Or both people with ADHD and those with narcissism may talk excessively and interrupt. But for those with ADHD this is related to impulsivity and hyperactivity. On the other hand, as narcissism expert Wendy Behary explains, narcissists interrupt because they assume their words are more important than others’ words.
Of course, a person with ADHD still needs to practice skills to be a better listener to best support their relationships even if they don’t think they are better than others.
The Cycle in the Relationship Can Become Toxic
ADHD doesn’t need to be a problem in a relationship. However, it often becomes one because of the cycle in which couples interact around the ADHD.
Circular causality is a concept from couples and family therapy which explains that in a relationship (unless it involves domestic violence against one person to the other) neither person is right. Also, neither person is wrong. Rather, the cycle in which they interact has become the problem.
In the case of ADHD in a relationship, many couples develop a highly problematic and sometimes toxic cycle.
A Common Problematic Cycle with ADHD in a Relationship
A common problematic cycle in a relationship with one person that has ADHD looks like this:
- The spouse with ADHD becomes lonely and resentful because the ADHD person tends to overlook responsibilities like cleaning or childcare. They begin to feel like a responsible parent to their partner with ADHD and resent that it feels like they have a child not a partner in life. They may begin to develop symptoms of codependency in response to living with a partner who has unmanaged ADHD such as overly giving and neglecting to self-care.
- They are critical, or worse contemptuous, to the ADHD partner out of their resentment. They may be passive-aggressive i.e., say things like “It must be so nice to have time to relax.” Or aggressive i.e., yell at them at times or call the partner names like “lazy.”
- The ADHD partner shuts down, and withdraws. Many people with ADHD are hypersensitive to criticism due to a history of being rejected by peers growing up for their differences.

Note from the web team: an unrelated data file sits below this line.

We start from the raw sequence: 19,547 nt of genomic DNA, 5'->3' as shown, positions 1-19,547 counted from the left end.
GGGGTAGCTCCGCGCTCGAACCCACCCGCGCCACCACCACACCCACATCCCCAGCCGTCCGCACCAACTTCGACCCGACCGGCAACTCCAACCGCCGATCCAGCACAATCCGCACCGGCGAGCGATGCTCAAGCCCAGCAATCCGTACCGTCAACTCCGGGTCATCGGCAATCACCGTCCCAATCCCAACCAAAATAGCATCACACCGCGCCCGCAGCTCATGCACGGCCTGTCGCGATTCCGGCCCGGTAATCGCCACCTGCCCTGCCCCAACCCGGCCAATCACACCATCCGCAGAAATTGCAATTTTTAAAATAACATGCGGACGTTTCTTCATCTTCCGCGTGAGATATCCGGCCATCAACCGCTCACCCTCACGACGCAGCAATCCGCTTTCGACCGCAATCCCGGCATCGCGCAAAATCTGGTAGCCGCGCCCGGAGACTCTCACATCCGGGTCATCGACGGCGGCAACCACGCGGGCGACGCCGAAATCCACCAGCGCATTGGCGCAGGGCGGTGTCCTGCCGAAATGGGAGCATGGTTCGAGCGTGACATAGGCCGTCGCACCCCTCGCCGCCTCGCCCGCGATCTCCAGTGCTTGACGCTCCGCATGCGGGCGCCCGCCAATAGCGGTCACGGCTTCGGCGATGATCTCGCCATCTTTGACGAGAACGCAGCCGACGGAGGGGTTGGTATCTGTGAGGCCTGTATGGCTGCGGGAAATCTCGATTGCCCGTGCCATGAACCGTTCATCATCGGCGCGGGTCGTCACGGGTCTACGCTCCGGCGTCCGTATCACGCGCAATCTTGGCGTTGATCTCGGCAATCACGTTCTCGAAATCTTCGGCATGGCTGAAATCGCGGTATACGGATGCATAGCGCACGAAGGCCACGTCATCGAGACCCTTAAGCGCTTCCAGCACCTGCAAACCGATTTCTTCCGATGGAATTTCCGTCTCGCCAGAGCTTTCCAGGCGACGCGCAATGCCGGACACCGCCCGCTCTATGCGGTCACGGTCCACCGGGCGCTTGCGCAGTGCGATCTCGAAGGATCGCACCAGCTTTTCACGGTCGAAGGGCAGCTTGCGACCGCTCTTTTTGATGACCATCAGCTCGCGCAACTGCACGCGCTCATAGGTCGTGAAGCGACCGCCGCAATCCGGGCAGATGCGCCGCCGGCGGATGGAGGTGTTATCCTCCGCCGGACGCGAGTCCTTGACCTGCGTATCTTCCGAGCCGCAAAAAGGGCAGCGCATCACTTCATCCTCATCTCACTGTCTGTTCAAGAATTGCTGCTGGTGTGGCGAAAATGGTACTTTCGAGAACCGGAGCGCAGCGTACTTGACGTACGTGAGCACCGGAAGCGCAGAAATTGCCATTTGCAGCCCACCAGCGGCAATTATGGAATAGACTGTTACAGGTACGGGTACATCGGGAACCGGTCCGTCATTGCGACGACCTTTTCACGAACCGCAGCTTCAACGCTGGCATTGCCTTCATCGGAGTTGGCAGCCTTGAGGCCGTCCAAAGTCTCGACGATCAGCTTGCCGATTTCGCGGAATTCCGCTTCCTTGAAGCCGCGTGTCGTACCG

- The ADHD partner feels like their non-ADHD partner is a nag and they can never satisfy them and they distance themselves. They may voice these feelings as well that their partner is too “controlling” or “hard on them.”
- The non-ADHD partner feels further alone and hopeless. They may become critical again but the more they voice their frustrations, the more the ADHD partner shuts down.
- Both build up walls of resentment towards one another.
Note as this is a cycle both are influencing one another and neither person started it. But both people have are able to interrupt this cycle equally by working on their personal skills.
Changing the Cycle
Couples therapy is focused on supporting each partner in interrupting the cycle where they personally can. Of course, a couple can work to do this one their own too.
Each person must focus on interrupting their part of the cycle rather than wanting the other person to change. (This is where couples get stuck often).
Here’s an example of how this would look in practice:
- The ADHD partner has a right to their frustrations and a right to voice these. However, this person must work on developing assertive communication skills. This is when you speak directly and clearly about your needs with kindness i.e., “I notice that you’re relaxing right now but I need to finish dinner and the kids are arguing. Would you be willing to please pause your show to support the kids? I don’t want to burn dinner.”
- The ADHD partner needs to work on reducing their sensitivity to complaints by their partner as their partner has this right. Developing distress tolerance skills to tolerate the discomfort of getting negative feedback is crucial. This can look like reminding themselves that all people are imperfect and that this is a fact of life they’re remembering to Radically Accept. They may remind themselves that since they’re imperfect like all other people it’s natural that they won’t always meet their partner’s needs perfectly. With this radical acceptance and positive self-talk, they can then develop the strength to be able to say, “Of course, thanks for asking” rather than shutting down like leaving the room or telling their partner that they’re always on their case.
- The non-ADHD partner can work to be more mindful of their internal dialogue regarding their partner. And rather than labeling their partner as “selfish” or “uncaring” for instance they can instead be mindful of their behaviors in the moment, i.e., “I notice that they left their clothes in the dryer all week.”